Ajahn Dhiravamso gives a balanced approach to the Buddhist attitude to sense pleasures, pointing both to the danger of sense pleasures, but also how going to the opposite extreme also isn't helpful. By understanding the true nature of sense pleasures and the way to cultivate higher, more sustainable forms of happiness, we can change our attitude to life.
Ajahn Brahm gives an uplifting talk on developing a love of life through developing loving-kindness (metta).
Ajahn Brahm gives his own spin on the meaning of life as presented by the Ten Ox-herder's Pictures.
Ajahn Brahm explains how using a combination of compassion with wisdom we can free ourselves and others of life's problems.
Ajahn Brahmali points out that if you want to be happy it is much wiser to work directly on the mind rather than trying to find happiness indirectly via external stimuli. To work with the source of happiness (the mind) is much more efficient, and in this way we can change the mind directly which we never can through manipulating external things like possessions or fame, etc. Working to develop the mind is a much wiser, more direct and more far reaching method for developing happiness in life.
What is the meaning of life? Ajahn Brahm tackles this perennial question by starting with the goal - peace of mind - and working back from there. Even though it seems like were are after all sorts of other goals in life, what we're really looking for is peace of mind.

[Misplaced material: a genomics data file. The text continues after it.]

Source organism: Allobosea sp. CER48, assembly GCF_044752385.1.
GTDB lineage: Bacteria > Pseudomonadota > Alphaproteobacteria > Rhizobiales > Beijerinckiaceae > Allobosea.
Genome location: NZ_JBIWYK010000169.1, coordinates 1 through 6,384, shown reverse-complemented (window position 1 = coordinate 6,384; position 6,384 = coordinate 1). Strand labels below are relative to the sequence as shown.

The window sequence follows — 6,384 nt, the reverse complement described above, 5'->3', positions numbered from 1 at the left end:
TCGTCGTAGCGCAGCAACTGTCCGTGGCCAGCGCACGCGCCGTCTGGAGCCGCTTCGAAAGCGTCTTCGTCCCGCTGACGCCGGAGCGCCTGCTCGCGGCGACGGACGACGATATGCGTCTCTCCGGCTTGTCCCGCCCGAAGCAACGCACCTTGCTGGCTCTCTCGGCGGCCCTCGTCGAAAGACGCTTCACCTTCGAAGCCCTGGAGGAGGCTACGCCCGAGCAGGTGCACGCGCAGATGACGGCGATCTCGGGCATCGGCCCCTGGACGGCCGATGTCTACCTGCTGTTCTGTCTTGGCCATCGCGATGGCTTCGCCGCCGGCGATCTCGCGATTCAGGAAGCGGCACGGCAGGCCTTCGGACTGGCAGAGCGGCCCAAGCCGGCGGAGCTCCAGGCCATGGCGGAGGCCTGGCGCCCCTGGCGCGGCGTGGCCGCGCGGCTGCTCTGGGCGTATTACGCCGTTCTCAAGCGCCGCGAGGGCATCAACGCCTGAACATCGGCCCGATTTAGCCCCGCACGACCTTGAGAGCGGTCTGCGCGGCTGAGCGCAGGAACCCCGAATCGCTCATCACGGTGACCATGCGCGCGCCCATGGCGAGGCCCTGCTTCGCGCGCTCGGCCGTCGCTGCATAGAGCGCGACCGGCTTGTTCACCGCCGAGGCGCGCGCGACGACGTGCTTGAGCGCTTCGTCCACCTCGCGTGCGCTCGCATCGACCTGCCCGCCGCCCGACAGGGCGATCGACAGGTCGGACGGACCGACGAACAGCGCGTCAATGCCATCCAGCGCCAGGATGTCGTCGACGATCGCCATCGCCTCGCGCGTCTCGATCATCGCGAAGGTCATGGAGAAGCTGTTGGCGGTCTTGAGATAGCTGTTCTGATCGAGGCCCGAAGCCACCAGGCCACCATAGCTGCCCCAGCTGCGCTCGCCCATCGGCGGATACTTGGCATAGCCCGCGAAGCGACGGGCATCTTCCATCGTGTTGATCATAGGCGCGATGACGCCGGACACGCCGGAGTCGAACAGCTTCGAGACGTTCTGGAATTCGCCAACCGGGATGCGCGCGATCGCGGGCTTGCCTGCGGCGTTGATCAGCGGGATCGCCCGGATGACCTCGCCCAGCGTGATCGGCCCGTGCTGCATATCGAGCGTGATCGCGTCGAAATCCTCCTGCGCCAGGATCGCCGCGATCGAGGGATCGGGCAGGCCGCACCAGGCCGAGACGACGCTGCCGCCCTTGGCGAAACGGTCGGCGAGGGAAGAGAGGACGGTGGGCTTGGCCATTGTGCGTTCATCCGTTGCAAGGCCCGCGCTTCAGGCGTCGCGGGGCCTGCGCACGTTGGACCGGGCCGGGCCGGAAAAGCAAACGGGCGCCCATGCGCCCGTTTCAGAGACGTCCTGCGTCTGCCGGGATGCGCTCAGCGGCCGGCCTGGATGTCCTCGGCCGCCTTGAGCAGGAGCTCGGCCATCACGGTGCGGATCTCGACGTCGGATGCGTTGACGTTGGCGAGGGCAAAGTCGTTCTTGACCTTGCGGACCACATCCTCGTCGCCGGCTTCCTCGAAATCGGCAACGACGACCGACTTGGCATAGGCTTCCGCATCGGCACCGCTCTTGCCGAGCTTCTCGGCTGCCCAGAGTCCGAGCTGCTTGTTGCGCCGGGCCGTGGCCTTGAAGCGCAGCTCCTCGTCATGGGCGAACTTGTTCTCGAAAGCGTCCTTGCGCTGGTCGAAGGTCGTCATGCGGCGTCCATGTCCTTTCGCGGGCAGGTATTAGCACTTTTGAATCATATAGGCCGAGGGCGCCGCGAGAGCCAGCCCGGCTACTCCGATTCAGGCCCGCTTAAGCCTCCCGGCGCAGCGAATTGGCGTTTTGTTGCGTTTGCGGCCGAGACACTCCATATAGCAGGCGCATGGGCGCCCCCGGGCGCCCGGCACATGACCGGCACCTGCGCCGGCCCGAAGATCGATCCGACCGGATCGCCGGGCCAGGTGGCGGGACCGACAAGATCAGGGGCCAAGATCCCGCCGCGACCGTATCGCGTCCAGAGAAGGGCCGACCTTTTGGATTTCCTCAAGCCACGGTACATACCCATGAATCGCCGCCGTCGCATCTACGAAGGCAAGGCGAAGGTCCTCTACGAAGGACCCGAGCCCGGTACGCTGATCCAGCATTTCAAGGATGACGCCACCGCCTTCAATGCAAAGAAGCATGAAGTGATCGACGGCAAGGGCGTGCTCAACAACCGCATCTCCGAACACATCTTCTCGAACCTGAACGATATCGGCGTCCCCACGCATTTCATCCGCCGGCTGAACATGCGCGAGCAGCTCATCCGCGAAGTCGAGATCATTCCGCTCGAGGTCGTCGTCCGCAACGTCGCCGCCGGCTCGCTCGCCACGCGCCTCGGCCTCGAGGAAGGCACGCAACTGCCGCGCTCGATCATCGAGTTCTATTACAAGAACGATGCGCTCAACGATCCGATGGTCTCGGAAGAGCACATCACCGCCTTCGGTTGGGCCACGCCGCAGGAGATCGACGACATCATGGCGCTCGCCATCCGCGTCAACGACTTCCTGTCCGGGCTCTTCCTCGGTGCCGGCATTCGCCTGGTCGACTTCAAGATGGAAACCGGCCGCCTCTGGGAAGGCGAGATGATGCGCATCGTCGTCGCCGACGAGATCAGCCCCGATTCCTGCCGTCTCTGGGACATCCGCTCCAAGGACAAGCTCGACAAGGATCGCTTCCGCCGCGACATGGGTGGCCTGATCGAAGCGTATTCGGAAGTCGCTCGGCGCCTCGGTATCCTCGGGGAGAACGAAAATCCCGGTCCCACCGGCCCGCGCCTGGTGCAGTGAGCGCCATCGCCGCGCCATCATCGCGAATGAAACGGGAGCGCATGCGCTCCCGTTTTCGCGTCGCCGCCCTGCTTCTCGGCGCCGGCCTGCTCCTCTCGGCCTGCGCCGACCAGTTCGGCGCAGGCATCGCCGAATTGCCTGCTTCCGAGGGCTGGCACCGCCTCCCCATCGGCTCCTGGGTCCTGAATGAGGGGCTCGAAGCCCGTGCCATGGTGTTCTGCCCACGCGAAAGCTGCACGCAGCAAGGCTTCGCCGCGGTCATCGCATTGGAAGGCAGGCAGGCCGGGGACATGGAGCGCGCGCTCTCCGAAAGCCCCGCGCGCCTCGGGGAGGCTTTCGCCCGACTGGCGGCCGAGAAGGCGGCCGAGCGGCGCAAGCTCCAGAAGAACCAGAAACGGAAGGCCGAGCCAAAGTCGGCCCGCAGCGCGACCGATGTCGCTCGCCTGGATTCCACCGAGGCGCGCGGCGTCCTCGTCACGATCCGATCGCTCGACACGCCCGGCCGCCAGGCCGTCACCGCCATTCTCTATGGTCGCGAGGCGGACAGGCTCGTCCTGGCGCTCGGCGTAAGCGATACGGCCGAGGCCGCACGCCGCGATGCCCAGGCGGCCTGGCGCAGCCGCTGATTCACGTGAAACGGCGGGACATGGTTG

Ajahn Brahm addresses articles written recently about alleged dangers of meditation by pointing to the benefits of authentic meditation methods.
If were are able to see impermanence in the world we are able to see life as it really is. However, really seeing and understanding the quality of permanence in life is harder than we think. Ajahn Brahmali discusses what the problem of impermanence really means and how seeing it clearly can lead to greater freedom.
One of the unique qualities of Buddhism as a religion is that it not only allows questioning and inquiry, but actively encourages it. Ajahn Brahm argues that the quality of investigation is sacred in Buddhism as it is essential to developing knowledge on the Buddhist path.
Ajahn Nissarano describes the mantra "be here now" as being like the "coordinates for happiness", but also for developing peace and wisdom. He goes on to offer advice on how, amidst our busy lives, we can learn to "be here now".
Responding to a question, Ajahn Brahm talks about to deal with (the many!) difficult people there are in the world by applying the insights of Buddhist practice.